Thursday, December 12, 2013

Summary of High Court decision in same-sex marriage challenge

The High Court of Australia has unanimously today upheld the Commonwealth’s challenge to the validity of the ACT’s same-sex marriage laws.
The suggestion made in this blog yesterday that the Court would only make orders with reasons to follow at a later date was too pessimistic an assessment of the Court’s capacity to provide a reasoned judgment.
In those reasons for judgment, the Court agreed with the consensus position submitted by the Commonwealth and the ACT that the reference to “marriage” in the Constitution includes same-sex marriage, thus confirming that the Commonwealth could, if it chose to do so, legislate with respect to same-sex marriage.
However, ultimately the Court held that the ACT’s Marriage Equality (Same Sex) Act 2013 could not operate concurrently with the Commonwealth Marriage Act 1961.  The ACT law was therefore inoperative.  Their reasons for so holding are commendably clear and concise:
It is necessary to bear steadily in mind that the federal Parliament has power under s 51(xxi) to make a national law with respect to same sex marriage. (The Parliament’s power under s 122 of the Constitution to make laws for the government of any Territory need not be considered.) The federal Parliament has not made a law permitting same sex marriage. But the absence of a provision permitting same sex marriage does not mean that the Territory legislature may make such a provision. It does not mean that a Territory law permitting same sex marriage can operate concurrently with the federal law. The question of concurrent operation depends upon the proper construction of the relevant laws. In particular, there cannot be concurrent operation of the federal and Territory laws if, on its true construction, the Marriage Act is to be read as providing that the only form of marriage permitted shall be a marriage formed or recognised in accordance with that Act.
The Marriage Act regulates the creation and recognition of the legal status of marriage throughout Australia. The Act's definition of marriage sets the bounds of that legal status within the topic of juristic classification with which the Act deals. Read as a whole, the Marriage Act, at least in the form in which it now stands, makes the provisions which it does about marriage as a comprehensive and exhaustive statement of the law with respect to the creation and recognition of the legal status of marriage. Why otherwise was the Marriage Act amended, as it was in 2004, by introducing a definition of marriage in the form which now appears, except for the purpose of demonstrating that the federal law on marriage was to be complete and exhaustive?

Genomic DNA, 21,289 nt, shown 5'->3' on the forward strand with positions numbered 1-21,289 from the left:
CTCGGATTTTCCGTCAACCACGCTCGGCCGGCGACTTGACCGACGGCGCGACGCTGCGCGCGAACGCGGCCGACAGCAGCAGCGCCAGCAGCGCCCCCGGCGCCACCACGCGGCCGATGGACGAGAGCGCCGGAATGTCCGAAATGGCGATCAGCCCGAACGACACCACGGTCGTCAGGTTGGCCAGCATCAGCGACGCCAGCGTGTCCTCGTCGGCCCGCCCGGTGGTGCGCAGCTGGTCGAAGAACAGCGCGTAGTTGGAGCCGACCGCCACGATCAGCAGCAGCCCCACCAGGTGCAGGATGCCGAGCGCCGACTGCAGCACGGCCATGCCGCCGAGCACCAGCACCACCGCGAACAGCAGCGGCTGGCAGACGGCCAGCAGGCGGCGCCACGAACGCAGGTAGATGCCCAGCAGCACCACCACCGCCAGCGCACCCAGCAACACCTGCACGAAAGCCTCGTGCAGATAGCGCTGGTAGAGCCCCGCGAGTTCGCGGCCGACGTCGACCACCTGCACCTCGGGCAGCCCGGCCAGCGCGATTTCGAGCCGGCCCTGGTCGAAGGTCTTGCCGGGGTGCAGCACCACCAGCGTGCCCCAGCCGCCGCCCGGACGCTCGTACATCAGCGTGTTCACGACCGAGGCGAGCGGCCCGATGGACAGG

The 2004 amendments to the Marriage Act made plain (if it was not already plain) that the federal marriage law is a comprehensive and exhaustive statement of the law of marriage. Those amendments applied the newly introduced definition of marriage to the provisions governing solemnisation of marriage and gave effect to that definition in the provisions governing the recognition of marriages solemnised outside Australia. Section 88EA of the Marriage Act (inserted by the 2004 amendments) provides expressly that a union solemnised in a foreign country between persons of the same sex must not be recognised as a marriage in Australia.
These particular provisions of the Marriage Act, read in the context of the whole Act, necessarily contain the implicit negative proposition that the kind of marriage provided for by the Act is the only kind of marriage that may be formed or recognised in Australia. It follows that the provisions of the ACT Act which provide for marriage under that Act cannot operate concurrently with the Marriage Act and accordingly are inoperative. Giving effect to those provisions of the ACT Act would alter, impair or detract from the Marriage Act. Within the Commonwealth, the Marriage Act determines the capacity of a person to enter the union that creates the status of marriage with its attendant rights and obligations of mutual support and advancement. Under the Marriage Act, a person has no legal capacity to attain that status, with the rights and obligations attendant on it, by entry into a union with a person of the same sex.

The full text of the judgment is available here.

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